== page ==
Why Apple Wants the Same Apps to Run on iPhones and Macs
The company has been moving away from Intel’s chipset for years. Now it’s looking closer than ever to making the switch.
Apple recently announced that starting later this year, when you buy an app on any one of its platforms — iOS, tvOS, iPadOS, and macOS — you’ll be able to access the same app on any other device, without paying again (assuming the developer has opted in, rather than choosing to charge for access to the app on each platform).
This may not seem like a drastic change, but it puts Apple closer than ever to a move it’s been inching toward for a long time: turning macOS and iOS into a single unified platform.
Apple has for years been rumored to be developing a new line of MacBooks that are based on the same chipsets as its iPad and iPhone devices, called ARM architecture. A laptop that runs on this iPad/iPhone chipset would likely have longer battery life, produce less heat, and have no need for fans. Plus, because Apple already designs this type of chipset itself, putting it into the MacBook would remove the company’s dependency on Intel, which currently provides central processing units (CPUs) to Apple for its laptop and desktop computers.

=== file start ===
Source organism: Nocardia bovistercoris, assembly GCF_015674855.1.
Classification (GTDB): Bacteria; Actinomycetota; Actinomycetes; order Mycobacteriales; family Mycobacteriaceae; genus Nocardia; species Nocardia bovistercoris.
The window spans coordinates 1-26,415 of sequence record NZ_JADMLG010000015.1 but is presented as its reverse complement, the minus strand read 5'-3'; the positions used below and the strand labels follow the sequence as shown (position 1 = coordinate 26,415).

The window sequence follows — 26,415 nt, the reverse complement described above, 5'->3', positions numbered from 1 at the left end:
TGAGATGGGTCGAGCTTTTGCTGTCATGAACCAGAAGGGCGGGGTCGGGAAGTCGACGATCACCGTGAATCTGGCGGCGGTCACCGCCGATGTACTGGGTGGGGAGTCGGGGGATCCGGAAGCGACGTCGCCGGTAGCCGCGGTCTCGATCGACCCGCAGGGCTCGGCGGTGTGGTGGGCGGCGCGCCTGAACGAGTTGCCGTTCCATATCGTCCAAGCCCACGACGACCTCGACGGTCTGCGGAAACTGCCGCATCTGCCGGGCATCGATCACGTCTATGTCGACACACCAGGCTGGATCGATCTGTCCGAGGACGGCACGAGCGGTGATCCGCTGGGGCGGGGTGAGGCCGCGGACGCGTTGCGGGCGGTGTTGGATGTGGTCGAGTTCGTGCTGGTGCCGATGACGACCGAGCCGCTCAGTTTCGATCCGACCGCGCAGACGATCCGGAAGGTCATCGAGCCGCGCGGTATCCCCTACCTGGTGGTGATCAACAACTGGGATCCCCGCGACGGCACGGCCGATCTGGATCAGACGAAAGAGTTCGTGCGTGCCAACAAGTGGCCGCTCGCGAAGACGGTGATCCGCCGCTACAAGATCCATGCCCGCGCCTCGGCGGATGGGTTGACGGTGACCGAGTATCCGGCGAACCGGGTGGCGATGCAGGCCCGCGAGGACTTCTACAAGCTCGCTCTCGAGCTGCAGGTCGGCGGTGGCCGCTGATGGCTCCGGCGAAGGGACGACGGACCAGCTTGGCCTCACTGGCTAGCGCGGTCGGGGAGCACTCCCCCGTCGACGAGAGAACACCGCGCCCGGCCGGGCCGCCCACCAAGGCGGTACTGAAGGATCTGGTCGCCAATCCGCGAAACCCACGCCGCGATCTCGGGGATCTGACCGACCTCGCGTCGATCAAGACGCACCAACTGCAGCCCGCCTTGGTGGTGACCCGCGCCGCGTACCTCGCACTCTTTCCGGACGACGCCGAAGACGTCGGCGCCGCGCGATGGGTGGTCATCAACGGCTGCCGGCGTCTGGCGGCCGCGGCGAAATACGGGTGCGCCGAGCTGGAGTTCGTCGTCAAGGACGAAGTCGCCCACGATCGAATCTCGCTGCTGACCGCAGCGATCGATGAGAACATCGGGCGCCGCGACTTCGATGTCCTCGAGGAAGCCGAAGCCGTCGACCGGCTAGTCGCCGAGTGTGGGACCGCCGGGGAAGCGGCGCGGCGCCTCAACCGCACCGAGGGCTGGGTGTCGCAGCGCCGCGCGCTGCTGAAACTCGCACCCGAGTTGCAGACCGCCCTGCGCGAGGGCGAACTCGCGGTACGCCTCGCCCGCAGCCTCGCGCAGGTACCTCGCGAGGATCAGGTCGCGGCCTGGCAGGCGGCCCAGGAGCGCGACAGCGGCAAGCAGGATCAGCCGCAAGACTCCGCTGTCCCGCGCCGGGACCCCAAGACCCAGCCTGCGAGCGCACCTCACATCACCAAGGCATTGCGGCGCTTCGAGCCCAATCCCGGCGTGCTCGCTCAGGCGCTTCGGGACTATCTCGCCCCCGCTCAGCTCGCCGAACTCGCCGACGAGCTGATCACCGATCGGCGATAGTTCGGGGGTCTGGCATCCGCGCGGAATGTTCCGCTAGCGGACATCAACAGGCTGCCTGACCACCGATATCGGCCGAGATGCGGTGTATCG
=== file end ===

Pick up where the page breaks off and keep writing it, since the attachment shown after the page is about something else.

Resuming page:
Intel hasn’t innovated in a meaningful way in a decade, struck by ever-slipping timetables for its next-generation CPUs, and an ongoing struggle to mass-produce next-generation chipsets. Apple, meanwhile, has hired the former lead CPU architect of ARM, the company behind ARM processors, and made enough progress toward switching to ARM that both analysts and Intel expect the company to make the change in 2020 or 2021. Intel has been signaling as far back as 2011 that it expects to lose Apple as a customer, with Greg Welch, director of Intel’s Ultrabook group, telling CNET that year that the company “hears the same rumors” about an impending switch to ARM, and that his team must “endeavor to innovate so they’ll continue to look to us as a supplier.”
But moving to a new type of CPU is no easy feat. It would mean that all of the apps you use on macOS today simply wouldn’t function, because they’re built for a specific type of CPU architecture called x86, which has…